London: The UK government has announced that the nationwide lockdown measures which were implemented on March 23 to contain the spread of the novel coronavirus, would be extended by three weeks due to a surge in the number of deaths and infections.
Another 861 coronavirus-related hospital deaths were recorded overnight in the UK, bringing the overall toll to 13,759 while the number of infections recorded so far has reached 104,146 since the outbreak began, reports Efe news.
“The worst thing we could do right now would be to ease up too soon,” Foreign Secretary Dominic Raab, who is deputizing in the absence of Prime Minister Boris Johnson currently recovering from COVID-19, said in the daily government press conference on Thursday evening.
“The government has decided that the current measures must remain in place for the next three weeks,” he added.
The Scientific Advisory Group for Emergencies (SAGE) said it was important to ensure the transmission rate was below the level R1, that is one person infecting one other person on average, before the restrictions could be lifted.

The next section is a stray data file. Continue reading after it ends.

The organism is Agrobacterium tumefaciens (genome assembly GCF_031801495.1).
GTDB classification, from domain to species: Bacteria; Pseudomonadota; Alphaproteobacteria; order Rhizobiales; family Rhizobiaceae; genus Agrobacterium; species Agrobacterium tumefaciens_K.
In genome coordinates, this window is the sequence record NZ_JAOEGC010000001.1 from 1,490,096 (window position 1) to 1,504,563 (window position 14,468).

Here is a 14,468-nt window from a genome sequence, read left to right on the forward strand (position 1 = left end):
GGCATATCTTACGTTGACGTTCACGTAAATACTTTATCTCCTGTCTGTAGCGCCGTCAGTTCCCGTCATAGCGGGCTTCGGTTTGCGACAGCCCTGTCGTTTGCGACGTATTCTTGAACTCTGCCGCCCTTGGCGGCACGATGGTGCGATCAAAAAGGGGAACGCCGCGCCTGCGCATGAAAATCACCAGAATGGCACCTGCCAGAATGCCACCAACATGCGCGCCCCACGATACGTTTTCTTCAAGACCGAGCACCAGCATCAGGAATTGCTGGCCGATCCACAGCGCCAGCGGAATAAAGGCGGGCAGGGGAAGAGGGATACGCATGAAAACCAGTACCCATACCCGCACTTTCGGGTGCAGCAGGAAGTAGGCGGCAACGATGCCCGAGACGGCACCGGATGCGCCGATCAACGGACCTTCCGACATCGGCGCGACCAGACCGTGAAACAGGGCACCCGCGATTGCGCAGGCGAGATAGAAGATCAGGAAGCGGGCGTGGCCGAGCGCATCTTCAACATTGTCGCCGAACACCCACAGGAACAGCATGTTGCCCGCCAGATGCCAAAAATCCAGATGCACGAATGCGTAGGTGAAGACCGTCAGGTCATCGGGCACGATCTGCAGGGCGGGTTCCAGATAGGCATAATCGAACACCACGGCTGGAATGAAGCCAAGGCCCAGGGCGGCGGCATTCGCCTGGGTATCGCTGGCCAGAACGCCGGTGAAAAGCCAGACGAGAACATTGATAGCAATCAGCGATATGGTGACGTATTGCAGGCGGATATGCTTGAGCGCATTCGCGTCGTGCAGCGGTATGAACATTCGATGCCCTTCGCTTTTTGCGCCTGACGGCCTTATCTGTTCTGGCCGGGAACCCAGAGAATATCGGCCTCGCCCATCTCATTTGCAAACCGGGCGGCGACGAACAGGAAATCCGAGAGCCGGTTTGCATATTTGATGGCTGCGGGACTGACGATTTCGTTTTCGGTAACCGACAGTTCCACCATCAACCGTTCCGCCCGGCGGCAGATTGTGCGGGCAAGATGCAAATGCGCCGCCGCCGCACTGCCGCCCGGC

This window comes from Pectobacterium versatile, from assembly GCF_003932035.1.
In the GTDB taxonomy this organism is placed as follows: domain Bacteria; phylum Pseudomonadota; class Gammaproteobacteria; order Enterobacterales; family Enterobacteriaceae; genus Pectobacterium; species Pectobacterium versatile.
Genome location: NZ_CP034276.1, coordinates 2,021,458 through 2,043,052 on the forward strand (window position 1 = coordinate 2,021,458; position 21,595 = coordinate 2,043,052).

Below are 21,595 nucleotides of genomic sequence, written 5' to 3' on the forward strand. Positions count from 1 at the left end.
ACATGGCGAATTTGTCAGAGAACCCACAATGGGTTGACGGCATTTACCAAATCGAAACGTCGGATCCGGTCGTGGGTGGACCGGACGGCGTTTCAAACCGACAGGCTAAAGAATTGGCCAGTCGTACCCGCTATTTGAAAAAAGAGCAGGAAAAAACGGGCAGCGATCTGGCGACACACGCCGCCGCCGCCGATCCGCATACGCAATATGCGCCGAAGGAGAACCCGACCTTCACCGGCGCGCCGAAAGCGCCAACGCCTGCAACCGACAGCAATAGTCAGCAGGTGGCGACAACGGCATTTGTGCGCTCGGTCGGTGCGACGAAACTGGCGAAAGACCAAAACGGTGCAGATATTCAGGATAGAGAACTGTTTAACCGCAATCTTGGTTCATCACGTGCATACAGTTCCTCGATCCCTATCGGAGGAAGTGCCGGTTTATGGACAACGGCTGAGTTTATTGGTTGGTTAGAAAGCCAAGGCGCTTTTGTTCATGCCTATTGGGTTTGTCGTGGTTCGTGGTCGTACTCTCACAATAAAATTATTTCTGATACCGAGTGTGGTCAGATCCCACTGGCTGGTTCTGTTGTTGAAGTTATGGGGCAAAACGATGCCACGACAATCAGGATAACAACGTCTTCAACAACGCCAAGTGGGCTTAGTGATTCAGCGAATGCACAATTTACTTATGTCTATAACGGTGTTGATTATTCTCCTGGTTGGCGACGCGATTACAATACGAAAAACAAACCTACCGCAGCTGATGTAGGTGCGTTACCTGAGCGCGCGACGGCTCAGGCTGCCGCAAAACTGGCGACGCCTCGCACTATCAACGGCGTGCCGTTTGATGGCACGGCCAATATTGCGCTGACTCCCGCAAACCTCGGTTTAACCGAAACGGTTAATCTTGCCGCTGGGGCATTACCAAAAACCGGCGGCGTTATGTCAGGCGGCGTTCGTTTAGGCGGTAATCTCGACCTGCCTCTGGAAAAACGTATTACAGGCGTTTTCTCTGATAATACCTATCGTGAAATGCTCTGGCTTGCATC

“Overall we still don’t have the infections rate down as much as we need to,” Raab said, adding that lifting the lockdown measures too soon would risk a second spike in infections, which would in turn cause further damage to human lives and the economy.
“It would undo the progress we’ve made to date and, as a result, would require an even longer period of the more restrictive social distancing measures.”
He said there were indications that the restrictive measures implemented by the Conservative Party government on March 23 had worked.
Raab said it would be irresponsible to give an estimation for how long the measures would remain in place.
Any lifting of the restrictions, he said, would depend on five conditions.
This included the capacity of the National Health Service to cope with the epidemic, a sustained and consistent decrease in death and infection rates, adequate access to tests and personal protective equipment and a guarantee that there would be no rebound in the outbreak.
Patrick Vallance, the government’s scientific advisor, said that the infection rate had flattened and could even be decreasing, but warned that statistics varied across the country.
The expert said that ‘R’ was likely below 1 in the community but that it could be higher in certain hospitals and care settings.
He expected the fatality rate to plateau for some time before it began to drop.
The decision from the UK government came after a Cobra crisis meeting.
The UK joins the likes of France and Spain in seeking extensions to nationwide lockdowns but contrasted with countries like Denmark and Austria, which have already begun gradually rolling back restrictions.